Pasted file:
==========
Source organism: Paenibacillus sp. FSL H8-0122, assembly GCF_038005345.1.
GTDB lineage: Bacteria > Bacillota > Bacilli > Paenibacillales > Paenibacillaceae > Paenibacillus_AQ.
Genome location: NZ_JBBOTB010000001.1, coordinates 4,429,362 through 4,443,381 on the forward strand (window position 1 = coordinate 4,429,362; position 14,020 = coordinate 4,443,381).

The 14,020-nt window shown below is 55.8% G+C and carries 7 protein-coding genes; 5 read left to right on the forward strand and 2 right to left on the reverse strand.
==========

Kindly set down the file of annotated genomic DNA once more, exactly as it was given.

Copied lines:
Source organism: Paenibacillus sp. FSL H8-0122, assembly GCF_038005345.1.
GTDB lineage: Bacteria > Bacillota > Bacilli > Paenibacillales > Paenibacillaceae > Paenibacillus_AQ.
Genome location: NZ_JBBOTB010000001.1, coordinates 4,429,362 through 4,443,381 on the forward strand (window position 1 = coordinate 4,429,362; position 14,020 = coordinate 4,443,381).

The 14,020-nt window shown below is 55.8% G+C and carries 7 protein-coding genes; 5 read left to right on the forward strand and 2 right to left on the reverse strand.